by Chris Hughes // November 20, 2015 //
Louisiana's innovative election system lacks true competition in practice, with most incumbents largely unopposed and unaccountable to voters. The Bayou State could promote the goals of majoritarian outcomes and real voter choice if it consolidated both elections with the use of ranked choice voting.
by Chris Hughes // November 13, 2015 //
This year on Election Day in towns, cities, and counties across Pennsylvania and Connecticut minority parties earned representation thanks to fair representation voting methods. The use of "limited voting" in these places, which has been in place for decades, continues to ensure more political diversity than we see in most American cities today.
New Jersey 2015 State Legislative Elections: The Predictive Power of Partisanship and One Party Ruleby Sarah John // November 13, 2015 //
New Jersey’s 2015 state election is striking for the predictive power of partisanship and the proportion of voters who are locked out of representation by a state legislator of their preferred political party. Under multi-winner RCV, most New Jerseyans would be able to cast a meaningful vote for a candidate of choice in the General Assembly and few voters would be trapped in a district without a representative from their preferred party.
by Haley Smith // November 9, 2015 //
Virginia's 2015 state legislative elections highlighted problems with winner-take-all elections in single-winner districts. More than two-thirds of seats were uncontested, 100% of incumbents won, and outcomes aligned nearly perfectly with the underlying partisan lean. Ranked choice voting in multi-winner districts would transform voter choice and fairness of representation.
by Drew Spencer // November 4, 2015 //
Election Day 2015 has come and gone, and voters in cities in six states again found that they were not limited to marking only one candidate, but had the ability to rank the candidates in order of choice. Here are seven ways RCV worked around the country this year.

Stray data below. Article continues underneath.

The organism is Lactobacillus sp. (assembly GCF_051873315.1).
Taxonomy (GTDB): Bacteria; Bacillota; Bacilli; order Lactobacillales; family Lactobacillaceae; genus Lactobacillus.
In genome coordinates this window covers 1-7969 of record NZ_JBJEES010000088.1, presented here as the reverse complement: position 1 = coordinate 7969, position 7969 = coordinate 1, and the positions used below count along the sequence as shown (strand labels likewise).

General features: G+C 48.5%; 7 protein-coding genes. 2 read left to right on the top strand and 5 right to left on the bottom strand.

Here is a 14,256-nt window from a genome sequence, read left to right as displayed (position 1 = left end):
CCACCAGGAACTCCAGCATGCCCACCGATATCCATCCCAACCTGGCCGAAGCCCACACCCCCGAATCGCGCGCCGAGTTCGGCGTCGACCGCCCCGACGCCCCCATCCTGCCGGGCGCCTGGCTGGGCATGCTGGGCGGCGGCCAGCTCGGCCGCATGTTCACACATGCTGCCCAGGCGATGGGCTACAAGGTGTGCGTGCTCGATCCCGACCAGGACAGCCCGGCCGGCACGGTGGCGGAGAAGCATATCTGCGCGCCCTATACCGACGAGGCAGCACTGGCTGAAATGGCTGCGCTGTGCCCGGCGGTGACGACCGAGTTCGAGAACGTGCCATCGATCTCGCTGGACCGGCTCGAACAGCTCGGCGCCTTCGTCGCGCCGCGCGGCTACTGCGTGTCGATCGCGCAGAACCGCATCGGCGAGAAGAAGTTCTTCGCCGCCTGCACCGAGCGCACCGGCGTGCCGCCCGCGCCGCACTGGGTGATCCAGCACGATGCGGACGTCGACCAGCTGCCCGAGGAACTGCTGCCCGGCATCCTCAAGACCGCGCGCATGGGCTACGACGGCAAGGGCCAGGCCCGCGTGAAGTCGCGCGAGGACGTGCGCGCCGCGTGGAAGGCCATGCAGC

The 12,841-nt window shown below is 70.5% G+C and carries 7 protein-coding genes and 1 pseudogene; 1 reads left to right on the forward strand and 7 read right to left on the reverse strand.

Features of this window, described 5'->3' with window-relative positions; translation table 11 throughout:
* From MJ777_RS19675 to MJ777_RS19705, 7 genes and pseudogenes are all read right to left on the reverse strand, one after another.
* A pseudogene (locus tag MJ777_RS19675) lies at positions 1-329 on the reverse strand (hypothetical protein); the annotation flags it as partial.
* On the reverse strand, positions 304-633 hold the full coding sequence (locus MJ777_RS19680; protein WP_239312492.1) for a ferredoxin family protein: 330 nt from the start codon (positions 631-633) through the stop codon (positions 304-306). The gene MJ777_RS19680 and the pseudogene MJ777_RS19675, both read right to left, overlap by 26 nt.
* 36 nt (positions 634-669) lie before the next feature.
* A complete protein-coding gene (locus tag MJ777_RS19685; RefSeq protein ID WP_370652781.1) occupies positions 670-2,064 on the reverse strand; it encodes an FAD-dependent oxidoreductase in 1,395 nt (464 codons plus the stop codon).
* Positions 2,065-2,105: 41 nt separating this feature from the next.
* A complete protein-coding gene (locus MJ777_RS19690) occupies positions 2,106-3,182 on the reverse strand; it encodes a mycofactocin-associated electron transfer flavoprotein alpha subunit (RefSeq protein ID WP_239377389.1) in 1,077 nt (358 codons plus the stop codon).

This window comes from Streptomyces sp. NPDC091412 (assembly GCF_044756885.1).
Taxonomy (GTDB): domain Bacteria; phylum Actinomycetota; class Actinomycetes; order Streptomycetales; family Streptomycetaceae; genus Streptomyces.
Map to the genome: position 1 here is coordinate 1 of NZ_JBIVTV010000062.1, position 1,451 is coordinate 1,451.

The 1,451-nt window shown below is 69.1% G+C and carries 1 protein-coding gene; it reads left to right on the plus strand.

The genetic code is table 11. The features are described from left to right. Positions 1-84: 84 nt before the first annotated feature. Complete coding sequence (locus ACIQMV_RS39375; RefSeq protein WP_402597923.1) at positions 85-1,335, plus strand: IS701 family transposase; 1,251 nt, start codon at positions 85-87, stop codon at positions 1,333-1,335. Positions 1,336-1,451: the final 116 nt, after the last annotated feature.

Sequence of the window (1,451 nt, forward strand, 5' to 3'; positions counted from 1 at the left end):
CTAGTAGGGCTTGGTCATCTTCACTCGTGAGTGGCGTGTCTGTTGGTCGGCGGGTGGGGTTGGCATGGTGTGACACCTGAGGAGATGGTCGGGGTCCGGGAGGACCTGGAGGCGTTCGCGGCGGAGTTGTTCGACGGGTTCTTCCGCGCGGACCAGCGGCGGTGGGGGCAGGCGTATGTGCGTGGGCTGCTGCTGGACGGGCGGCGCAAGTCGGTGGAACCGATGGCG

by Austin Plier // October 23, 2015 //
Former Virginia U.S. Senator Jim Webb ended his bid for the Democratic nomintion for president, but left the door open for an independent run. Because our current voting system breaks down when more than two candidates run, Webb wouldn't need too much support--especially with his roots in swing-state Virginia--to have an impact on the 2016 presidential race.
by Sarah John // October 18, 2015 //
Canada likely will soon have another minority government . Pollsters project the Liberal Party will lead with between 110 and 150 seats, likely besting the incumbent Conservative Party government. No Canadian party has topped 40% of the vote since 2000, and plurality elections result in severe distortions in representation. The Liberals' platform includes a call for ranked choice voting.
by Drew Spencer // October 16, 2015 //
The most recent scuffle over congressional redistricting in Virginia illustrates how poor a job single-winner districts do at achieving meaningful elections with fair results. With single-winner districts, we get results that may or may not be fair, may or may not be competitive, and result in a paradox under which they cannot be both fair and competitive.
by Rob Richie // September 11, 2015 //
The Court of Appeal for the Seventh Circuit recently struck down the use limited nominations in judicial elections in Indianapolis, Indiana. It held that the law substantially burdened "the right of voters to have an effective voice in the general election."
Smart Ranked Choice Polling in the Presidential Race by PPP: New Poll Clarifies Nature of Donald Trump’s Support
After a fiery first Republican Presidential Debate on August 6th, the GOP primary field has continued to shift and change, leaving many pollsters struggling to catch up. To the surprise of many observers, Donald Trump has continued his surge – but new polling techniques helps clarify the nature of his support.